APS News

Washington Dispatch

ISSUE: BUDGET
Fiscal Year 2014 Presidential Budget Request
Though it was delayed multiple times, the president’s budget request arrived in April. Overall the budget request was very friendly to science, with almost all accounts receiving increases as compared to either the FY12 appropriations or the FY13 sequestered appropriations (estimated). A chart detailing the FY14 presidential budget request has been posted in this issue.

President’s Budget Request: STEM Ed
The President’s request, if approved, would realign STEM-Ed programs. Overall there are 78 programs that would be cancelled or consolidated within another department. The NASA E/PO programs are included in the list of 78, along 30+ other NASA STEM-Ed programs. There are another 48 programs that would be internally consolidated. For instance, the Transforming Undergraduate Education in STEM (TUES), Widening Implementation and Demonstration of Evidence-Based Reforms (WIDER), and the STEM Talent Expansion Program (STEP) programs at NSF would be consolidated into a new program titled Catalyzing Advances in Undergraduate STEM Education (CAUSE).

The Department of Education would have responsibility for many of the new STEM-Ed initiatives. The Smithsonian would take over new programs focused on informal education and outreach.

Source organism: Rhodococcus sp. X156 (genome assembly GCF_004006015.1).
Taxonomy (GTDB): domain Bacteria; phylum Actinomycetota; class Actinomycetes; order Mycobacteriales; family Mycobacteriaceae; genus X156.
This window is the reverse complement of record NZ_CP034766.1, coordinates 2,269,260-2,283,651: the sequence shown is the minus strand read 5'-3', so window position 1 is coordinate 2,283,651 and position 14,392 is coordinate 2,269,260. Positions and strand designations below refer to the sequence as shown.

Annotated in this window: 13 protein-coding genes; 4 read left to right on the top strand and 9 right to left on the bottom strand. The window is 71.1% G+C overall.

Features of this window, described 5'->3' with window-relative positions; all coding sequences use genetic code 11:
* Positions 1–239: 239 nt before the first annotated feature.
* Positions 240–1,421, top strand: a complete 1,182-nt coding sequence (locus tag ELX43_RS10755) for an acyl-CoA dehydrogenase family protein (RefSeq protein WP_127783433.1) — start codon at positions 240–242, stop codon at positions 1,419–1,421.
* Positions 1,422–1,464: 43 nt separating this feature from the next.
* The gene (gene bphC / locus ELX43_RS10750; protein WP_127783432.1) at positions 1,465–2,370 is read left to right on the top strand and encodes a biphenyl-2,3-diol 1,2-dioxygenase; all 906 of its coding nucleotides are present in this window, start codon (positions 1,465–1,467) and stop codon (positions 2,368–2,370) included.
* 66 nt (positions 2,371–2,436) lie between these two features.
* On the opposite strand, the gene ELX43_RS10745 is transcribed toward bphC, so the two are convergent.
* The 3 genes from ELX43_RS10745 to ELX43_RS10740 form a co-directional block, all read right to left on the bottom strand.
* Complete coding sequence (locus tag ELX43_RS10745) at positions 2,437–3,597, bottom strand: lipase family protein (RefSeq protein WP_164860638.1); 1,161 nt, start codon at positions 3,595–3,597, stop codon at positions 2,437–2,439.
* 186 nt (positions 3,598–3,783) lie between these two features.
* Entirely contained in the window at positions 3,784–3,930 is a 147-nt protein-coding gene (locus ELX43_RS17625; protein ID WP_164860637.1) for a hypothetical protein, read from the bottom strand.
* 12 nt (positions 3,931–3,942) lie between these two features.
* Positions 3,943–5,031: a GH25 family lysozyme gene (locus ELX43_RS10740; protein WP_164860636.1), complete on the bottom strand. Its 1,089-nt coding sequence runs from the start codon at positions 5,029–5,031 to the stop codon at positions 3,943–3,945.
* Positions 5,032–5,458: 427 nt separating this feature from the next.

For more information, view the Preparing a 21st Century Workforce format_pdf document.

ISSUE: POPA
The proposed APS Statement on K-12 physics education was approved for member comment by POPA and the APS Executive Board. It is now posted on the APS website for review by membership, through June 30th, 2013. The statement will be drafted in final form with consideration of member input.

A template for study proposals can be found online, along with a suggestion box for future POPA studies, by visiting our suggestion portal.

ISSUE: MEDIA UPDATE
Roll Call newspaper published an op-ed by Michael S. Lubell, APS director of public affairs, on May 3, 2013, titled “Don’t let American Science Suffer From Federal Spending Cuts.” You can read the full column in the Roll Call.

The Hill newspaper’s Congress blog published a piece by Stamatis Vokos, professor of physics at Seattle Pacific University, on April 25, 2013, titled “Highly trained physical science teachers needed to educate students for high-tech economy.” You can read the full piece in The Hill.

James Kakalios, a physics professor at the University of Minnesota and author of The Physics of Superheroes, also published an op-ed on the Congress blog titled “Scientific Research? We built that!” You can read the op-ed in The Hill’s Congress blog.


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Editor: Alan Chodos
Staff Science Writer: Michael Lucibella